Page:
Wednesday, April 29, 2015

Review of Soldier of Sidon by Gene Wolfe

After finishing his landmark Book of the New Sun series in the 80s, Gene Wolfe branched out in a new direction; going from a science fiction/fantasy cum confirmation/subversion of epic fantasy, to ancient Greece and a soldier with a head wound that has destroyed his short term memory. Wolfe produced two novels that seemed like bookends on a simple but profound shelf of ideas.  Featuring Greek gods, a realistic presentation of life in the Greek archipelago more than 2,000 years ago, and a man coming to terms with a new perspective on life, Soldier in the Mist and Soldier of Arete are a natural pair opening and closing an enchanted and enchanting window in the soldier Latro’s life.  It was thus something of a surprise when, seventeen years later, Wolfe produced a third Soldier novel, Soldier of Sidon (2006).  Some surprises are welcome, however, even if their genesis is only partially explainable.

Riverland calling him, at the outset of Soldier of Sidon Latro sets out on a merchant’s journey down the Nile with an old friend, Muslak, and some new friends.  One a river wife hired in northern Egypt for the journey, Myt’ser’eu proves delightful, yet mysterious female company.  But not as enigmatic as some of the other men, women, and creatures he encounters.  Egyptian deities just as perceptible as the Greek, Latro’s journey finds him meeting a jackal-headed men, a wax lady, and animals of dreams and nightmares—black panthers, snakes, and crocodiles among them.  People and gods still playing games with Latro, the beleaguered mercenary in semi-retirement must again attempt to peer his way through what he perceives and what his scroll tells him he perceived to make sense of what his eyes and heart tell him is reality.  A temple in the southern reaches of Egypt near Ethiopia purported to be able to cure his memory issues, once again Latro pins his hopes on his own will and the powers of the divine—even if they are of a human age older.

Latro’s memory improving, yet at times devolving into complete ignorance, there are moments of Soldier of Sidon wherein the reader is impressed by Latro’s ability to string an idea along for longer than a day, and then puzzled at the loss of this skill; there are times a moment is long enough to make him forget.  Getting older not the only thing meddling with Latro’s mind, so too are thoughts of mortality and the end.  Anubis weighing Latro’s heart in the early going, it’s determined to yet possess some life, and he casts Latro back amongst the living to continue his plight.  But the last 100 pages of the novel find him deep in the schemes of Egypt’s higher powers, what remains of his life uncertain.

A notable point about Soldier of Sidon is its relative accessibility.  Wolfe remains his usual suavely deceptive self, but, compared to the first two Soldier novels, seems more deliberate in the details.  The reader remains left to connect the dots, but the dots now seem bigger, stickier at the edges.  As cannot be done in the first two novels (at least as I found), more can be gleaned from Sidon on the first reading.  Wolfe seems to extend two instead one hand—to pull back the curtains of his storytelling secrets a little—in describing Latro’s interaction with people and places he cannot be relied upon to remember properly.  In some way, the relative transparency makes the immediate reading a more satisfactory experience.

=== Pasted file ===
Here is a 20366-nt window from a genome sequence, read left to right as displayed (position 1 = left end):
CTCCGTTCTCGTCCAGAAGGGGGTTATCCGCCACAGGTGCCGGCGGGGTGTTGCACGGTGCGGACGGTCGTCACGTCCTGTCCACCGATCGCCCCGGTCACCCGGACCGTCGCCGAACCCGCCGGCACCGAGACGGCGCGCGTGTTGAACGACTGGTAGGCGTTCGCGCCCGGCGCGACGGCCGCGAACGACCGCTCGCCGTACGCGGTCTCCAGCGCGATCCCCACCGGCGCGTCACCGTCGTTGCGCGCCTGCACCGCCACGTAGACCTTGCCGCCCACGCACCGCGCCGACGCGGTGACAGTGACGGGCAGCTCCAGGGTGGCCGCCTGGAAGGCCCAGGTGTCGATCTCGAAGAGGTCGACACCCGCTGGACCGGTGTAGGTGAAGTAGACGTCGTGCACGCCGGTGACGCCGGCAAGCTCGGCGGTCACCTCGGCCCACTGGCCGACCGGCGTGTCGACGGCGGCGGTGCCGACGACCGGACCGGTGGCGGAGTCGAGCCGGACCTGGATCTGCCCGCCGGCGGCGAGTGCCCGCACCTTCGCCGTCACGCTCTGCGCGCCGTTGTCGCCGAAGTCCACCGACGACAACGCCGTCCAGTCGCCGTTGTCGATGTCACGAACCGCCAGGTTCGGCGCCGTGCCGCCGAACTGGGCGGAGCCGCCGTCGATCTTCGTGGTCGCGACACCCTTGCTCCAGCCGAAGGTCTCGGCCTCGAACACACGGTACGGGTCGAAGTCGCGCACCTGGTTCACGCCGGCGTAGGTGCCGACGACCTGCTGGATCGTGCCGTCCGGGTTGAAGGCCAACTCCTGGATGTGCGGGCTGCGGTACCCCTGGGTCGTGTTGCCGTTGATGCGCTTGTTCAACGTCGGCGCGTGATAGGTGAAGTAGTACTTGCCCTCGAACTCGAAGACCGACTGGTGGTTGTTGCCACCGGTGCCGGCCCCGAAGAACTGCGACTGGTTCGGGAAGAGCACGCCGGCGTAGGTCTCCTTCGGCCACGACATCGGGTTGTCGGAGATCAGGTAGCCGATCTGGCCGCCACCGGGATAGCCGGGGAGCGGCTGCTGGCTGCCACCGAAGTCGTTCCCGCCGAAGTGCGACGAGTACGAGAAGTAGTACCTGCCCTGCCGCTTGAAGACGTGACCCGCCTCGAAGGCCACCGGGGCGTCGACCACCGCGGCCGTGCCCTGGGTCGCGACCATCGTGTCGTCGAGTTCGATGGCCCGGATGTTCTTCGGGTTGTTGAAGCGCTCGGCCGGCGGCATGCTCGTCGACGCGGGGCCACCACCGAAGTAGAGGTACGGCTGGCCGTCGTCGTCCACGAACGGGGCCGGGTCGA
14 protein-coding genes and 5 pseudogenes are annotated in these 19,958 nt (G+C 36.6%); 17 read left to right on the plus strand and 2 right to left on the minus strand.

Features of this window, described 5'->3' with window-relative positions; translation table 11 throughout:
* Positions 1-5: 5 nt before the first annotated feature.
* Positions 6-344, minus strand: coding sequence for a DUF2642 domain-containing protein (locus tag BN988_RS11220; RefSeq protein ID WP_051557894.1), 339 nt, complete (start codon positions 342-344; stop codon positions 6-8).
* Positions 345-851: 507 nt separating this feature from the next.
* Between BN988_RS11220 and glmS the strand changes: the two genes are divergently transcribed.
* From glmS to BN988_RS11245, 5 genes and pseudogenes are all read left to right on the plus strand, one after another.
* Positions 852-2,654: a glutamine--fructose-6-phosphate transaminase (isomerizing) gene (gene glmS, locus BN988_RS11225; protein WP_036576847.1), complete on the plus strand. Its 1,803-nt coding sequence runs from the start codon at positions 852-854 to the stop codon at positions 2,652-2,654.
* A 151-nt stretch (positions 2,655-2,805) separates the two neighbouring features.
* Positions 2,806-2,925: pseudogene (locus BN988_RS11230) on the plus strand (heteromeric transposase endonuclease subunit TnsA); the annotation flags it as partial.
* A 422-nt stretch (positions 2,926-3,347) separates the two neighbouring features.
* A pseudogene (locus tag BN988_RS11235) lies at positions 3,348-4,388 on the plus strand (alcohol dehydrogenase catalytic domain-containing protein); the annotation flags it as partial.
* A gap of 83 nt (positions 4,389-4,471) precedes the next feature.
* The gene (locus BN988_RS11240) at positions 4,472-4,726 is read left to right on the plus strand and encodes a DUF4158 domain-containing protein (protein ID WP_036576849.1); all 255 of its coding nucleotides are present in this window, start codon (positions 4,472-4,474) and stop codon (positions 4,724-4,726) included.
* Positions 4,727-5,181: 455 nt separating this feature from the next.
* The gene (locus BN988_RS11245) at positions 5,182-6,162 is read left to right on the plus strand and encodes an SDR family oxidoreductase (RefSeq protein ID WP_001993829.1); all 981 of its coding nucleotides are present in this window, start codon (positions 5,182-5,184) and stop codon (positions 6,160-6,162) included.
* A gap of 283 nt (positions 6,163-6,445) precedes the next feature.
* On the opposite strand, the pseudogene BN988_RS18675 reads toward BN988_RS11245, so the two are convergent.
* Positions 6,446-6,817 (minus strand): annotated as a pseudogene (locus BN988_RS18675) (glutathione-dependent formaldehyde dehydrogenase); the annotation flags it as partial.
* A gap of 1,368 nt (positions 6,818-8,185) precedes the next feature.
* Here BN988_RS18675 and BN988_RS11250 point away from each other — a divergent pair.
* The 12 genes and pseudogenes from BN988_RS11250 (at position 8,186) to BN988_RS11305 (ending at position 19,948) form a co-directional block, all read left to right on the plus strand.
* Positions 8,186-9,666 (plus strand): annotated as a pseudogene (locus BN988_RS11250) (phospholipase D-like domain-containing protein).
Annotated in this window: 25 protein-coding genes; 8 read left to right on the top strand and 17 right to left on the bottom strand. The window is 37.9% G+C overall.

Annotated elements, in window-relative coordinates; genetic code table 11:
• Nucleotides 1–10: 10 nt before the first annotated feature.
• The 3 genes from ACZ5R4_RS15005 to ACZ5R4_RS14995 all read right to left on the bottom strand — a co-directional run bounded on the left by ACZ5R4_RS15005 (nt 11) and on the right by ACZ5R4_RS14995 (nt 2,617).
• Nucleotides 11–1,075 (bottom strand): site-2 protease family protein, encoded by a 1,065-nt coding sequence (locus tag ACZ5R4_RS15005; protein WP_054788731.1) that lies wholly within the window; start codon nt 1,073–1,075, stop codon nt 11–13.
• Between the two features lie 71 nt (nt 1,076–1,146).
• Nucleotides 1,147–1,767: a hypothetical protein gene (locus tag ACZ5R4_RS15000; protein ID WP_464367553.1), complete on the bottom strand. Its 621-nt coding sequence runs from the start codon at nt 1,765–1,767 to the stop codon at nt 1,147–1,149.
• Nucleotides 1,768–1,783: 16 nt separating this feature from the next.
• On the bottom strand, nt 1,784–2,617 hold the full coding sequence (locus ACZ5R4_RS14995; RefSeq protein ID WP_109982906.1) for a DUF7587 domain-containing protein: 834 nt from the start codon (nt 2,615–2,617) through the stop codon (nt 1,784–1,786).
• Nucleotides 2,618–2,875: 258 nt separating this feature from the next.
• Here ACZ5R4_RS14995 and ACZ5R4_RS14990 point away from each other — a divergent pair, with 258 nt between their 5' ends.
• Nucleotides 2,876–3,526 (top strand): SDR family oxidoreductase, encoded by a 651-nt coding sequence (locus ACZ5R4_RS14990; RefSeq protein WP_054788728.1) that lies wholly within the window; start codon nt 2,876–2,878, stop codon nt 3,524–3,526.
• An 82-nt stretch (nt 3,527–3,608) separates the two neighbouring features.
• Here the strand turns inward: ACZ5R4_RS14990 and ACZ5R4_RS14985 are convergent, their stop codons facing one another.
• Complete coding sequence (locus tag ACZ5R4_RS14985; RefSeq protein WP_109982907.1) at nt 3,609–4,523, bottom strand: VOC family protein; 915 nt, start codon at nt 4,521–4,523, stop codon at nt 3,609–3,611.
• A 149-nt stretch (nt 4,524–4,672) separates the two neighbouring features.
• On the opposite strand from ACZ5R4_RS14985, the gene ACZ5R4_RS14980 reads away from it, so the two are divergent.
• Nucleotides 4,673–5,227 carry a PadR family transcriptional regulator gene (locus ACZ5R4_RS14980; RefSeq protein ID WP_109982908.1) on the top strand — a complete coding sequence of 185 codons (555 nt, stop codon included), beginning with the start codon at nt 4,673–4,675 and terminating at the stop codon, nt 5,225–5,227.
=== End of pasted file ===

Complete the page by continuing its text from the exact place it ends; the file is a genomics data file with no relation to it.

But I struggle to come to terms with Soldier of Sidon’s place in the Soldier series.  Given the fact the novel was published seventeen years later raises some questions.  We can wonder whether Sidon was not a simple indulgence in Egyptian history, Latro the vehicle for the tour.  But a larger part of my struggle is the fact Soldier of Arete seemed to possess some finality.  Abandoning his two greatest friends as well as the strongest link to his identity, the scroll he writes on everyday, Latro would seem to have thrown himself to the winds, to let life buffet him where it would—a tragic but fitting ending for a man with Latro’s condition.  But Soldier of Sidon revives the man and his memory problem and returns him to the uncertain course he once wandered, new scroll in hand.  Heightening my sense of confusion is that the end of Sidon sees Latro lose something of value.  The thing of such value, he pledges not to stop until he has recovered it, meaning another volume seems necessary.  Then again, the futility of that quest may be saying something in itself, Wolfe a sly one.  All of this is not to say Sidon is a bad book for reviving a character.  Indeed, its quality is every bit as good as the first two Soldier books on a tit for tat level. Only that when looked at in context with what has been published to date, it seems more auxiliary than central to understanding Latro and his situation.

In the end, Soldier of Sidon is a welcome if not ambiguous entry into the Soldier series.  Egypt and northeast Africa its main setting, Latro finds himself enveloped ever deeper in the pantheon of Egyptian gods as his journey takes him to gold mines, temples, captivity, riverboats, and, as always, mixed up in larger affairs to which he has only a limited view.  As good as the first two Latro novels, the only question is its relationship to them: how does it fit into the Soldier series, particularly given its more ambiguous ending.  Regardless, those who enjoyed the first two will have no problems enjoying the most recent. Wolfe is getting on in years, but I will continue waiting for a fourth (and perhaps conclusive?) novel.

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